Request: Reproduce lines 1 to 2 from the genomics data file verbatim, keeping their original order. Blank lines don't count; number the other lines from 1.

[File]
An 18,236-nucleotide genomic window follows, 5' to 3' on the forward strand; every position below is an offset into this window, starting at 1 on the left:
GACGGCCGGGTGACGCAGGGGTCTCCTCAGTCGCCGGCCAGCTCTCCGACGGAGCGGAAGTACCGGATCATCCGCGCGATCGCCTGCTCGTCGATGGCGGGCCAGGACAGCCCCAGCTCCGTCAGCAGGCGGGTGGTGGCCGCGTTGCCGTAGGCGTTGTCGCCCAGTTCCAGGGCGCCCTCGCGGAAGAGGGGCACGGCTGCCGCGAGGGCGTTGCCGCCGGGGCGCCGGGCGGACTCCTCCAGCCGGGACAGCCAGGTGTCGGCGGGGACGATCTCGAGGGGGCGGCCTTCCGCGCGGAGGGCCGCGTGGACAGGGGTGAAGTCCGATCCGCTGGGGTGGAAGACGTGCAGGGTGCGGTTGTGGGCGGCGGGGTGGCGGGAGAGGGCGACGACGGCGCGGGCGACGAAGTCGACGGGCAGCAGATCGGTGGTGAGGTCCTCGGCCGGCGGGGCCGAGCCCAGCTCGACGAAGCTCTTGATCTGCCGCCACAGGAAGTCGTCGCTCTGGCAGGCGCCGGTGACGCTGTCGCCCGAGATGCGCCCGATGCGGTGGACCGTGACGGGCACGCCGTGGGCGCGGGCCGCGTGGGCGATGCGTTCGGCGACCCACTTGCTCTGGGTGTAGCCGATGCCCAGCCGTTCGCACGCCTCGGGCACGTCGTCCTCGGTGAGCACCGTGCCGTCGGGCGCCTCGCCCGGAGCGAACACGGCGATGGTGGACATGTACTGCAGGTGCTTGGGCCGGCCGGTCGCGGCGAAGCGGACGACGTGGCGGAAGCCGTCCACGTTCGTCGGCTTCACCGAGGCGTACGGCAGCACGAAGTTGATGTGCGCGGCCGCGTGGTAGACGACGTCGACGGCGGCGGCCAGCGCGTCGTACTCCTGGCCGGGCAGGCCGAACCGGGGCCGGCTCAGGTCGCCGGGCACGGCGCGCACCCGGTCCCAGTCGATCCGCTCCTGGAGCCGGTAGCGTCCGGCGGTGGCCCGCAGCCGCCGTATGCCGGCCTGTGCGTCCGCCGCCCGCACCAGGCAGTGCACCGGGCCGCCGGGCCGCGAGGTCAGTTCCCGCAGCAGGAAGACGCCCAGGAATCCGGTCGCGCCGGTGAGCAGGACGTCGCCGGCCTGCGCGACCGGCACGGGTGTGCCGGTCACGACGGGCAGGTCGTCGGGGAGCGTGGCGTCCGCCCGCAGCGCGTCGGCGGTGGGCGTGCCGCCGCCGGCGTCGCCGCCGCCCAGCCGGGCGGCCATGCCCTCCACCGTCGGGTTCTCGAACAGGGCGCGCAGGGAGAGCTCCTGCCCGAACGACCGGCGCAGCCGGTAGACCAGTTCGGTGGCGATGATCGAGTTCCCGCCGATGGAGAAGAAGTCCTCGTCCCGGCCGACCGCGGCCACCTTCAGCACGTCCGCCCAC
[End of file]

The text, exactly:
An 18,236-nucleotide genomic window follows, 5' to 3' on the forward strand; every position below is an offset into this window, starting at 1 on the left:
GACGGCCGGGTGACGCAGGGGTCTCCTCAGTCGCCGGCCAGCTCTCCGACGGAGCGGAAGTACCGGATCATCCGCGCGATCGCCTGCTCGTCGATGGCGGGCCAGGACAGCCCCAGCTCCGTCAGCAGGCGGGTGGTGGCCGCGTTGCCGTAGGCGTTGTCGCCCAGTTCCAGGGCGCCCTCGCGGAAGAGGGGCACGGCTGCCGCGAGGGCGTTGCCGCCGGGGCGCCGGGCGGACTCCTCCAGCCGGGACAGCCAGGTGTCGGCGGGGACGATCTCGAGGGGGCGGCCTTCCGCGCGGAGGGCCGCGTGGACAGGGGTGAAGTCCGATCCGCTGGGGTGGAAGACGTGCAGGGTGCGGTTGTGGGCGGCGGGGTGGCGGGAGAGGGCGACGACGGCGCGGGCGACGAAGTCGACGGGCAGCAGATCGGTGGTGAGGTCCTCGGCCGGCGGGGCCGAGCCCAGCTCGACGAAGCTCTTGATCTGCCGCCACAGGAAGTCGTCGCTCTGGCAGGCGCCGGTGACGCTGTCGCCCGAGATGCGCCCGATGCGGTGGACCGTGACGGGCACGCCGTGGGCGCGGGCCGCGTGGGCGATGCGTTCGGCGACCCACTTGCTCTGGGTGTAGCCGATGCCCAGCCGTTCGCACGCCTCGGGCACGTCGTCCTCGGTGAGCACCGTGCCGTCGGGCGCCTCGCCCGGAGCGAACACGGCGATGGTGGACATGTACTGCAGGTGCTTGGGCCGGCCGGTCGCGGCGAAGCGGACGACGTGGCGGAAGCCGTCCACGTTCGTCGGCTTCACCGAGGCGTACGGCAGCACGAAGTTGATGTGCGCGGCCGCGTGGTAGACGACGTCGACGGCGGCGGCCAGCGCGTCGTACTCCTGGCCGGGCAGGCCGAACCGGGGCCGGCTCAGGTCGCCGGGCACGGCGCGCACCCGGTCCCAGTCGATCCGCTCCTGGAGCCGGTAGCGTCCGGCGGTGGCCCGCAGCCGCCGTATGCCGGCCTGTGCGTCCGCCGCCCGCACCAGGCAGTGCACCGGGCCGCCGGGCCGCGAGGTCAGTTCCCGCAGCAGGAAGACGCCCAGGAATCCGGTCGCGCCGGTGAGCAGGACGTCGCCGGCCTGCGCGACCGGCACGGGTGTGCCGGTCACGACGGGCAGGTCGTCGGGGAGCGTGGCGTCCGCCCGCAGCGCGTCGGCGGTGGGCGTGCCGCCGCCGGCGTCGCCGCCGCCCAGCCGGGCGGCCATGCCCTCCACCGTCGGGTTCTCGAACAGGGCGCGCAGGGAGAGCTCCTGCCCGAACGACCGGCGCAGCCGGTAGACCAGTTCGGTGGCGATGATCGAGTTCCCGCCGATGGAGAAGAAGTCCTCGTCCCGGCCGACCGCGGCCACCTTCAGCACGTCCGCCCAC